UM System president seeks independent review of swimmer’s suicide and alleged rape

By The Associated Press

COLUMBIA — The president of the University of Missouri system said Sunday he is seeking an independent review of how the university handled allegations from a swimmer that she had been sexually assaulted by a football player more than a year before she committed suicide.

The move by UM System President Timothy Wolfe followed an ESPN report Friday about Sasha Menu Courey, who committed suicide in June 2011, about 16 months after she was allegedly raped by a Missouri football player when she was a freshman swimmer.

A man identified in the ESPN story as a close friend of Menu Courey’s said he had also seen a tape of the alleged incident and three football players were involved. But that tape was now missing, he told ESPN.

Records indicated Menu Courey spoke about her assault in 2010 to campus personnel, including two doctors, according to the ESPN report, which also said an athletic department administrator knew of her claim. The university has denied the administrator was told about the assault.

In a letter Sunday to chancellors of the university’s four campuses, Wolfe said he would ask the board of curators to hire “outside independent counsel” to investigate how the university handled Menu Courey’s allegations.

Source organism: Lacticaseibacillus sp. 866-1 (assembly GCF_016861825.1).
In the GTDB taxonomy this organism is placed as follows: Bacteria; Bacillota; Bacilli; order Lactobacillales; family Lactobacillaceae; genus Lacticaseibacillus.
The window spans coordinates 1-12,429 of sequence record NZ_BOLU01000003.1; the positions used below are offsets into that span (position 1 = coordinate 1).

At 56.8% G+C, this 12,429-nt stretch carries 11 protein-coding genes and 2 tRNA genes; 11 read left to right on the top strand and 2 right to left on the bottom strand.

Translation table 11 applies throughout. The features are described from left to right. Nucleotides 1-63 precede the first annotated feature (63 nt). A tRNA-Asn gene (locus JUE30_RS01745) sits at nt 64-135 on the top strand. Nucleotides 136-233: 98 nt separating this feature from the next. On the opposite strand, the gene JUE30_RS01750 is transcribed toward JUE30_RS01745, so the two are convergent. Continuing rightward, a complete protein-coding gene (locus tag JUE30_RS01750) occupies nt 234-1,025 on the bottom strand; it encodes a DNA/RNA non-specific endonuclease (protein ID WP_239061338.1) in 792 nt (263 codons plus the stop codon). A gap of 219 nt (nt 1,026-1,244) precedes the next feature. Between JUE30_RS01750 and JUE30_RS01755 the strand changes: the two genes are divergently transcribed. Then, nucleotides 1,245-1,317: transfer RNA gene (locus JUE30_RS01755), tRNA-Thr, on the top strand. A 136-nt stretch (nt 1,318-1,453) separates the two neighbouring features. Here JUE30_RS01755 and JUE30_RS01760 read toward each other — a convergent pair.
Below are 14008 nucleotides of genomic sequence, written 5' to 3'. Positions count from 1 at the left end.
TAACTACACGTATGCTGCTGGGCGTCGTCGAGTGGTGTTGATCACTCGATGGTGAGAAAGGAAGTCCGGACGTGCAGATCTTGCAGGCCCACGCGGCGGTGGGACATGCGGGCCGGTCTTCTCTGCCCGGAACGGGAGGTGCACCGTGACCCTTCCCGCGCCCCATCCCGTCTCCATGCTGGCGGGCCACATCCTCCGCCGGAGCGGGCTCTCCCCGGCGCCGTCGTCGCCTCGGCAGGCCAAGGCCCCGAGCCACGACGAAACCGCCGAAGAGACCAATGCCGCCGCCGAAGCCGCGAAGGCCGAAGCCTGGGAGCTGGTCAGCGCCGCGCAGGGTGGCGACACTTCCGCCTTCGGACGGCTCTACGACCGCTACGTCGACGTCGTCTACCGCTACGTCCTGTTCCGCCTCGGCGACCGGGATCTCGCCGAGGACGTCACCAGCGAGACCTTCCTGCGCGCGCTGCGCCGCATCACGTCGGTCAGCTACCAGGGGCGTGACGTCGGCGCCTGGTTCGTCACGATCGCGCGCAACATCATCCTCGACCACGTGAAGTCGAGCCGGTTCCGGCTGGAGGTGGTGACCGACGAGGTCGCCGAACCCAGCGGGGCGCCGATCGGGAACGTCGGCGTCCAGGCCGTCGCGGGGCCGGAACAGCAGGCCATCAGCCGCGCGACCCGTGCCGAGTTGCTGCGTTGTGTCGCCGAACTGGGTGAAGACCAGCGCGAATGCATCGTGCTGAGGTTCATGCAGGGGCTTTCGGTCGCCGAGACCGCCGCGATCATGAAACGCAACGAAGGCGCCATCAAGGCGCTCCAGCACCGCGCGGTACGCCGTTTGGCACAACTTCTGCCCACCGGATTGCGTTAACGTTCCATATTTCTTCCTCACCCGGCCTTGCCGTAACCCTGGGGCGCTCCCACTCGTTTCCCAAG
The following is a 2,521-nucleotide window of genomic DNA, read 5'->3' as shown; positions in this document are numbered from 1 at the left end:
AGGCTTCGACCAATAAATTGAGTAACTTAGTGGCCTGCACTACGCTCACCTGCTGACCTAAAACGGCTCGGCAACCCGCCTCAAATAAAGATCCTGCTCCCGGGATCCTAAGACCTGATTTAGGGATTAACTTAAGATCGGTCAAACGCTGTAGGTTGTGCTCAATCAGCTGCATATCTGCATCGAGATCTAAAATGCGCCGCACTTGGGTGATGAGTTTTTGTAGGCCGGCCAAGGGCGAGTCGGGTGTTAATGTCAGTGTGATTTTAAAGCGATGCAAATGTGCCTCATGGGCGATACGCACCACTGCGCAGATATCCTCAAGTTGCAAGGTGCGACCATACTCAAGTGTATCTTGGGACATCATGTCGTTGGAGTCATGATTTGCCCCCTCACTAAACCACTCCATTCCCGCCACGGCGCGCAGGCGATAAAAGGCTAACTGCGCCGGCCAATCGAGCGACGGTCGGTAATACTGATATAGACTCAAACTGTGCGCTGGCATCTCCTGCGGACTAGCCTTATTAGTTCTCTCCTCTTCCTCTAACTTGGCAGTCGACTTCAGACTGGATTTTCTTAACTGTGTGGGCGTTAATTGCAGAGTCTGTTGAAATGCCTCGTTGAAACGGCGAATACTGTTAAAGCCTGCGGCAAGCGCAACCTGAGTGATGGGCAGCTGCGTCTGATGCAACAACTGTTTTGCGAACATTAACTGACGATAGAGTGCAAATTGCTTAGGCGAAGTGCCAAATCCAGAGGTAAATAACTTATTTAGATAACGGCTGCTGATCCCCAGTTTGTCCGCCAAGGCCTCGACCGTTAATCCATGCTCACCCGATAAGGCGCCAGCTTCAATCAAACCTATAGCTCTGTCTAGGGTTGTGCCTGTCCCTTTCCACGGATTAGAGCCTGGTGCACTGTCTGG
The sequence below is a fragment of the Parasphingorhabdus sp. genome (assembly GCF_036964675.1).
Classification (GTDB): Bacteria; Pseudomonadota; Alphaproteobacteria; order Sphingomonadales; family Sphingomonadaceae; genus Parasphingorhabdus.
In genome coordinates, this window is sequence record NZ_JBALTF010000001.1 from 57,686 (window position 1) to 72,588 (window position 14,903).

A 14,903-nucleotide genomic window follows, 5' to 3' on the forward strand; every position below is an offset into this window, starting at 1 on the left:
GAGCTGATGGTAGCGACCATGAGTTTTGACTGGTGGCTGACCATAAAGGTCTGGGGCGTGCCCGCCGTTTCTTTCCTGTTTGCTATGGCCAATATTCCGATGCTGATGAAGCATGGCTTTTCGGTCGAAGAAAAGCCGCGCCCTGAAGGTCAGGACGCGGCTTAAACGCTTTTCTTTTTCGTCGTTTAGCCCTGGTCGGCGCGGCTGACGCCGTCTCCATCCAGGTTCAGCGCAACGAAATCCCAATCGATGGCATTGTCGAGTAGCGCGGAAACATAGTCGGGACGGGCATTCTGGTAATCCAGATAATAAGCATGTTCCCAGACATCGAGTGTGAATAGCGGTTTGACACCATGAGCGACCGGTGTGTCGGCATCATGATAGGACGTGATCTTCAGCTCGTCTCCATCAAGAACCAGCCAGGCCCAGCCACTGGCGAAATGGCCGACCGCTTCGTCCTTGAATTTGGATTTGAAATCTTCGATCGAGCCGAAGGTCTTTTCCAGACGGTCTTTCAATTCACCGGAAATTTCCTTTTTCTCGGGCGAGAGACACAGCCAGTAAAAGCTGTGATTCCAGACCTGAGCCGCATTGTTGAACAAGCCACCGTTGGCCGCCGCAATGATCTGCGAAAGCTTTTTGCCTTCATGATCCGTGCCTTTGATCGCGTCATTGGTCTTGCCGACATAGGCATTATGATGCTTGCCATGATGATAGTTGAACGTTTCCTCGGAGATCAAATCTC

“Such an independent review will be beneficial to all our campuses so that we can determine if there were any shortcomings with respect to MU’s handling of this matter and, if so, ways in which to improve the handling of such matters in the future,” Wolfe said.

He said he was calling for the review “in light of the ESPN ‘Outside The Lines’ report that questioned the response of our Columbia campus” to the alleged sexual assault. He described Menu Courey as “a former MU student athlete who also suffered from severe mental illness.”

“MU was previously unable to go forward with an investigation because there was no complaint brought forward from the alleged victim or her parents, and there was otherwise insufficient information about the incident,” a university statement said. “Privacy laws prohibited MU medical personnel from reporting anything Sasha might have shared with them about the alleged assault without her permission.”

The university said that was the first time it learned of “names of individuals who might have relevant information regarding the alleged February 2010 assault.” The information was turned over to Columbia police instead of university police because the alleged assault occurred off campus.

Read more details about Sasha Menu Courey in the next story.



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